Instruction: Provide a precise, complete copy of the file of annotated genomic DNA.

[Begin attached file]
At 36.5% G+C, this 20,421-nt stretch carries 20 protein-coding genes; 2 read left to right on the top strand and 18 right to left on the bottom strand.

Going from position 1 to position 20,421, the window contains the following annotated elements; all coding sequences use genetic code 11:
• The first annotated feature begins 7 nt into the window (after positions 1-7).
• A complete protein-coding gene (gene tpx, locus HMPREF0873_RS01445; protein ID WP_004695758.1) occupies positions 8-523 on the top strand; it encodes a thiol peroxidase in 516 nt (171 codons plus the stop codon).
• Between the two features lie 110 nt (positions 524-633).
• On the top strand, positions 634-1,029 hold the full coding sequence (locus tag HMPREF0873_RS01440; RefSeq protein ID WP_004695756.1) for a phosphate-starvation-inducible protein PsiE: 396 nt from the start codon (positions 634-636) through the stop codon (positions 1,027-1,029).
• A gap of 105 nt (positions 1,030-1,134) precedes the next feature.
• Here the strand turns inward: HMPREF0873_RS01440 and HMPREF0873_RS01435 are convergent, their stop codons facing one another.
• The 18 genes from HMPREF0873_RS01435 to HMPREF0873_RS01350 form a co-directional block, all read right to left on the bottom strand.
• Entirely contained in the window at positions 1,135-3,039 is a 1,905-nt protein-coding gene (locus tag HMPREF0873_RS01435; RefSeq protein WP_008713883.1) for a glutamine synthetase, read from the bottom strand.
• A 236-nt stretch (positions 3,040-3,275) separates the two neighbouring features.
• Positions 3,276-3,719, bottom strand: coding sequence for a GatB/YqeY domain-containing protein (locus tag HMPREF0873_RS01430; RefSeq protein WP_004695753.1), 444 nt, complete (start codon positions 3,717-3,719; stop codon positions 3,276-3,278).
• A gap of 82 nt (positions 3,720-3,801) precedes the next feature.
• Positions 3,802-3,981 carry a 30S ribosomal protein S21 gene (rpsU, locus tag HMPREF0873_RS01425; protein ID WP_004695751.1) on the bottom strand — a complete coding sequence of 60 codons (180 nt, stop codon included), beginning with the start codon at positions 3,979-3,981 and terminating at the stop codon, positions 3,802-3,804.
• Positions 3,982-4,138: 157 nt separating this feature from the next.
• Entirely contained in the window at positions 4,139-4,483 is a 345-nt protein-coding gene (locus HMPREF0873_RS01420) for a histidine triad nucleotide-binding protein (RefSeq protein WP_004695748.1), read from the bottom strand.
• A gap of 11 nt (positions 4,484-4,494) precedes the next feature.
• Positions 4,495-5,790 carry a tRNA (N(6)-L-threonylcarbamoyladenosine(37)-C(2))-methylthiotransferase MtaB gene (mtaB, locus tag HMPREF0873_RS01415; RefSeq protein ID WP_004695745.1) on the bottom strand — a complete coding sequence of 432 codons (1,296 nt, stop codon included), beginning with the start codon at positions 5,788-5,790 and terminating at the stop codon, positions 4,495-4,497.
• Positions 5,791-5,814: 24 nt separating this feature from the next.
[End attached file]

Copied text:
At 36.5% G+C, this 20,421-nt stretch carries 20 protein-coding genes; 2 read left to right on the top strand and 18 right to left on the bottom strand.

Going from position 1 to position 20,421, the window contains the following annotated elements; all coding sequences use genetic code 11:
• The first annotated feature begins 7 nt into the window (after positions 1-7).
• A complete protein-coding gene (gene tpx, locus HMPREF0873_RS01445; protein ID WP_004695758.1) occupies positions 8-523 on the top strand; it encodes a thiol peroxidase in 516 nt (171 codons plus the stop codon).
• Between the two features lie 110 nt (positions 524-633).
• On the top strand, positions 634-1,029 hold the full coding sequence (locus tag HMPREF0873_RS01440; RefSeq protein ID WP_004695756.1) for a phosphate-starvation-inducible protein PsiE: 396 nt from the start codon (positions 634-636) through the stop codon (positions 1,027-1,029).
• A gap of 105 nt (positions 1,030-1,134) precedes the next feature.
• Here the strand turns inward: HMPREF0873_RS01440 and HMPREF0873_RS01435 are convergent, their stop codons facing one another.
• The 18 genes from HMPREF0873_RS01435 to HMPREF0873_RS01350 form a co-directional block, all read right to left on the bottom strand.
• Entirely contained in the window at positions 1,135-3,039 is a 1,905-nt protein-coding gene (locus tag HMPREF0873_RS01435; RefSeq protein WP_008713883.1) for a glutamine synthetase, read from the bottom strand.
• A 236-nt stretch (positions 3,040-3,275) separates the two neighbouring features.
• Positions 3,276-3,719, bottom strand: coding sequence for a GatB/YqeY domain-containing protein (locus tag HMPREF0873_RS01430; RefSeq protein WP_004695753.1), 444 nt, complete (start codon positions 3,717-3,719; stop codon positions 3,276-3,278).
• A gap of 82 nt (positions 3,720-3,801) precedes the next feature.
• Positions 3,802-3,981 carry a 30S ribosomal protein S21 gene (rpsU, locus tag HMPREF0873_RS01425; protein ID WP_004695751.1) on the bottom strand — a complete coding sequence of 60 codons (180 nt, stop codon included), beginning with the start codon at positions 3,979-3,981 and terminating at the stop codon, positions 3,802-3,804.
• Positions 3,982-4,138: 157 nt separating this feature from the next.
• Entirely contained in the window at positions 4,139-4,483 is a 345-nt protein-coding gene (locus HMPREF0873_RS01420) for a histidine triad nucleotide-binding protein (RefSeq protein WP_004695748.1), read from the bottom strand.
• A gap of 11 nt (positions 4,484-4,494) precedes the next feature.
• Positions 4,495-5,790 carry a tRNA (N(6)-L-threonylcarbamoyladenosine(37)-C(2))-methylthiotransferase MtaB gene (mtaB, locus tag HMPREF0873_RS01415; RefSeq protein ID WP_004695745.1) on the bottom strand — a complete coding sequence of 432 codons (1,296 nt, stop codon included), beginning with the start codon at positions 5,788-5,790 and terminating at the stop codon, positions 4,495-4,497.
• Positions 5,791-5,814: 24 nt separating this feature from the next.